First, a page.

Electronic and Ionic Conductivities of Microtubules andActinFilaments
Theresearcheldofnanoscalescience and technology has made tremendous progress in the past decades, ranging from the experimental manipulations of single atoms and single molecules to the synthesis and possible applications of carbonnanotubesand semiconductornanowires.On the other hand, as the semiconductor device feature size keeps decreasing, the traditional top-downmicrofabricationswill soon enter the nanometer range, and further continuous downscaling will becomescienticallyand economically challenging. This will motivate researchers around the world to and alternative ways to meet future increasing computing demands. With a goal of examining individual molecules as self-contained functioning electronic components, molecular transport characterization is an active part of the researcheldof nanotechnology. In 1974, a theoretical model of a unimolecularrectierwas proposed, according to which a single molecule consisting of an electron donor region and an electron acceptor region separated by a bridge would behave as a unimolecular p-n junction.
Apublication in 1997 reported an observation of such a unimolecularrecticationin a device containing Langmuir Blodgett (L-B)lms; however, it is not clear if the observed rectifying behavior had the same mechanism since it was just shown in a single current-voltage measurement. In the meantime, instead of using L-Blms, others proposed to exploit self-assembled conjugatedoligomersas the active electronic componentsandstarted the electrical characterization ofmonolayersformed by the molecular self-assembly technique.Molecular self-assembly is an experimental approach to spontaneously forming highly orderedmonolayerson various substrate surfaces.Earlier research in this area includes the pioneering study of alkyldisuldemonolayersformed on goldsurfaces.This researcheldhas grown enormously in the past two decades and self-assembledmonolayers(SAMs) have found their modern-day applications in various areas, such asnanoelectronics, surface engineering,biosensoring, etc.
Varioustest structures have been developed in order to carry out characterizations of self-assembled molecules, and numerous reports have been published in the past several years on the transport characteristics.Nevertheless, many of them have drawn conclusions on transport mechanisms without performing detailed temperature-dependentstudies,and some of the molecular effects were shown to be due tolamentaryconduction in furtherinvestigations,highlighting the need to institute reliable controls and methods to validate true moleculartransport.A related problem is the characterization of molecules in the active device structure, including their conguration, bonding, and even their very presence. In this research work, we conduct electrical characterization of molecular assemblies that exhibit understood classical transport behavior and can be used as a control for eliminating or understanding fabrication variables.
Amolecular system whose structure and congurationare well-characterized such that it can serve as a standard is the extensively studiedalkanethiol[CH3 (CH2 )n 1 SH] self-assembledmonolayer.This system forms a single vanderWaals crystal on the Au(111)surfaceand presents a simple classical metal insulator metal (MIM) tunnel junction when fabricated between metallic contacts because of the large HOMO LUMO gap (HOMO: highest occupied molecular orbital; LUMO: lowest unoccupied molecular orbital) of approximately 8eV.Utilizing a nanometer scale device structure that incorporatesalkanethiolSAMs, we demonstrate devices that allow temperature-dependent I(V) [I(V,T)] and structure-dependentmeasurements.The obtained characteristics are further compared with calculations from accepted theoretical models of MIM tunneling, and important transport parameters arederived.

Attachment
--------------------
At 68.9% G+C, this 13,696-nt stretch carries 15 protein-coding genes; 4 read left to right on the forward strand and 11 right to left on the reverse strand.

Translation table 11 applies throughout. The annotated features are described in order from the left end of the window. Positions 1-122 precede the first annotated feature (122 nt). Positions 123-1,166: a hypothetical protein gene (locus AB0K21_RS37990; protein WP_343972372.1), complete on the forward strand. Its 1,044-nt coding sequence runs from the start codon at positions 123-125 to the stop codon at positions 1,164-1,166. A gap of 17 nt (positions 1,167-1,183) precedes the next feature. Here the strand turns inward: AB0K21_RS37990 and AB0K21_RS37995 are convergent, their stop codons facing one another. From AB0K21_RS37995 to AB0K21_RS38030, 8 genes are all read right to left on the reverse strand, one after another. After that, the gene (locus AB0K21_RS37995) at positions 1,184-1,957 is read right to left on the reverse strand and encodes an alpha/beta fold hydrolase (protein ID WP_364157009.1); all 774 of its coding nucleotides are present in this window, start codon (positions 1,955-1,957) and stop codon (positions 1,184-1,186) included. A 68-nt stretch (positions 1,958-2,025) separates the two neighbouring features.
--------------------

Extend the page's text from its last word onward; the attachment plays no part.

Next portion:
The obtained characteristics are further compared with calculations from accepted theoretical models of MIM tunneling, and important transport parameters arederived.Electronic transport throughalkanethiolSAM is further investigated with the technique of inelastic electron tunneling spectroscopy (IETS).IETS was developed in the 1960s as a powerful spectroscopic tool to study thevibrationalspectra of organic molecules connedinside metal oxidemetaltunnel junctions
In our study, IETS is utilized for the purpose of moleculeidentication, and the investigation of chemical bonding and the conduction mechanism of the control SAM. The exclusive presence of well-known characteristicvibrationalmodes of thealkanemolecules used is direct evidence of the molecules in the device structure, which is therstunambiguous proof of such an occurrence. The spectral lines also yield intrinsiclinewidthsthat may give insight into molecular conformation, and may prove to be a powerful tool in future molecular device characterization.
Electrical Characterization of Self-AssembledMonolayers
Tunnelingis a purely quantum mechanicalbehavior.During the tunneling process, a particle can penetrate through a barrier a classically forbidden region corresponding to negative kinetic energy and transfer from one classically allowed region to another. This happens because the particle also has wave characteristics. Since the development of quantum mechanics, tunneling phenomena have been studied by both theorists and experimentalists on many differentsystems.One of the extensively studied tunneling structures is the metal insulator metal tunnel junction. If two metal electrodes are separated by an insulating lm, and the lm issufcientlythin, current canowbetween the two electrodes by meansoftunneling.The purpose of this insulating lm is to introduce a potential barrier between the metal electrodes.